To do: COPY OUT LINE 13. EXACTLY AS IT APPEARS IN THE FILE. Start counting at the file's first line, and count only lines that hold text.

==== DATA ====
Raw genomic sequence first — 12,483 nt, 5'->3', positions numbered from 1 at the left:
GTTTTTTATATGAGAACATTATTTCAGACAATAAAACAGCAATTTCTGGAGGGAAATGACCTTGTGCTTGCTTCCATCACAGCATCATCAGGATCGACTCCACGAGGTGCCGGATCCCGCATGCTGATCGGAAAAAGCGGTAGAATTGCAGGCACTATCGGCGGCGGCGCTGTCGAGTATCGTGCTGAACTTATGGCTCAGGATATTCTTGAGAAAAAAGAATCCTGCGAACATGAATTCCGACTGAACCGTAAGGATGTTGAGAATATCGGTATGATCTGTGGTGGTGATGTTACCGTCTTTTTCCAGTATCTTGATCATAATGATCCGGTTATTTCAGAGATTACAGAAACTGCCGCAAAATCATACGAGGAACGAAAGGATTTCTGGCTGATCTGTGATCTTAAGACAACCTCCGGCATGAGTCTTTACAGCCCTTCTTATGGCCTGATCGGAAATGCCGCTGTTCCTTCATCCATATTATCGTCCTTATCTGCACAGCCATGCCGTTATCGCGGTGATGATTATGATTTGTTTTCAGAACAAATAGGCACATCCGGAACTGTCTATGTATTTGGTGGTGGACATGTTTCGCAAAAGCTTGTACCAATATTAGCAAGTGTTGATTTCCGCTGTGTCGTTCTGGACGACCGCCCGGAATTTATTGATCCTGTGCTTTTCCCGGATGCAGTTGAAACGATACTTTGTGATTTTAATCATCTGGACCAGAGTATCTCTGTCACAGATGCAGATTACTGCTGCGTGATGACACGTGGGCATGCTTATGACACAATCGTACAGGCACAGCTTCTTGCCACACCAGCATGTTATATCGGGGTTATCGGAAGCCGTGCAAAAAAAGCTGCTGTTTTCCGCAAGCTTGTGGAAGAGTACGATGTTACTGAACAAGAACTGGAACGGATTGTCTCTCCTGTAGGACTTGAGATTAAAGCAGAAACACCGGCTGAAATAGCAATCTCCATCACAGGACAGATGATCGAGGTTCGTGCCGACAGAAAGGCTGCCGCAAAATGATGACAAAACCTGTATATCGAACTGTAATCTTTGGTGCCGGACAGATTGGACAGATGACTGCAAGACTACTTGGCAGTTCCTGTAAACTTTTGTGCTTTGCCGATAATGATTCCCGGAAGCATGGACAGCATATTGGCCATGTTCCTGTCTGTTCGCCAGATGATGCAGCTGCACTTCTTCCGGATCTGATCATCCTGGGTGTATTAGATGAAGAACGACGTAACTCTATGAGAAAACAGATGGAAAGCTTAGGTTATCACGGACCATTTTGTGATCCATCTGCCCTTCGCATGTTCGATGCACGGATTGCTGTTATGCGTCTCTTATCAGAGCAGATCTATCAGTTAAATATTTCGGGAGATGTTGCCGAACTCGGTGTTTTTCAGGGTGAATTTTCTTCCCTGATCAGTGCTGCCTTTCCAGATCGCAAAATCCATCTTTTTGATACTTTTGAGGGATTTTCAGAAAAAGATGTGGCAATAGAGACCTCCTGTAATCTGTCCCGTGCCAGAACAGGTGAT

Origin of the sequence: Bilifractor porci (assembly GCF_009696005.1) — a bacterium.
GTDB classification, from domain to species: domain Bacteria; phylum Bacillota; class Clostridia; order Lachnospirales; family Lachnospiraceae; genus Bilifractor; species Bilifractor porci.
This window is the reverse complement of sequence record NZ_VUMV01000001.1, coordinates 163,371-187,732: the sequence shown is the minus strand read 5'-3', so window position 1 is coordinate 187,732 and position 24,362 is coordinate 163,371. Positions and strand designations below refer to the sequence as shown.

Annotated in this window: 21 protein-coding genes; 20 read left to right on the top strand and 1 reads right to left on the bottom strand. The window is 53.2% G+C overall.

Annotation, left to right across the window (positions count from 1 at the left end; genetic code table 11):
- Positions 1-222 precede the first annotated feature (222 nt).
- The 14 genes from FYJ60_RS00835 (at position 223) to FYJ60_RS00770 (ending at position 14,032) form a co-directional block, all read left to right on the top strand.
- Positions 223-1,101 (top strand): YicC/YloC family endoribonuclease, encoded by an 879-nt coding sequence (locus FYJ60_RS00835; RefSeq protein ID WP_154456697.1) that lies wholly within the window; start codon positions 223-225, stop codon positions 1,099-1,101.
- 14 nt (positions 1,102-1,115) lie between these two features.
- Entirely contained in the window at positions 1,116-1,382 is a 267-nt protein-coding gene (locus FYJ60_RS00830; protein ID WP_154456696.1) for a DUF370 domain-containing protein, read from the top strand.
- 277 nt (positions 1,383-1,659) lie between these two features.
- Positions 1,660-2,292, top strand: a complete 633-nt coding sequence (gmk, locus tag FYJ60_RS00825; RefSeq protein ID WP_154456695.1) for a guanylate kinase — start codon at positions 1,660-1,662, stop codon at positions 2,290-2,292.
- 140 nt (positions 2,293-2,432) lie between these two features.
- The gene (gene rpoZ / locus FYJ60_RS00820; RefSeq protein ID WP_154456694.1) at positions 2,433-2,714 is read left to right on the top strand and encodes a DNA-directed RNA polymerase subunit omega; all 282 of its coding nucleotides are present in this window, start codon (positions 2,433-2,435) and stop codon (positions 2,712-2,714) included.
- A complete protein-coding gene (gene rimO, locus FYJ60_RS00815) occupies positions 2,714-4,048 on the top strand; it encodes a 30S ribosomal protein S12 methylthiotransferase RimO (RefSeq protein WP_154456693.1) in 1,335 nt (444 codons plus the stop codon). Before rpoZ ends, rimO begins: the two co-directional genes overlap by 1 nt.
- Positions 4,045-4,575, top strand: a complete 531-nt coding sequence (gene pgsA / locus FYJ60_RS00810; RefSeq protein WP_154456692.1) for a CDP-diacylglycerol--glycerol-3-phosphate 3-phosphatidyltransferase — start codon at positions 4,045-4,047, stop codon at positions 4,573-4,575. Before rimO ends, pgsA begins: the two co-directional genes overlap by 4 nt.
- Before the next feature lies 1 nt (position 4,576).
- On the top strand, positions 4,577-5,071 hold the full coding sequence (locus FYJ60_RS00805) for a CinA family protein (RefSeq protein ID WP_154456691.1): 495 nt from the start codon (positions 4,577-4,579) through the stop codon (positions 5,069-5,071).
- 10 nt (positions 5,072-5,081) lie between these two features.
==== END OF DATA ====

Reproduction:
- 277 nt (positions 1,383-1,659) lie between these two features.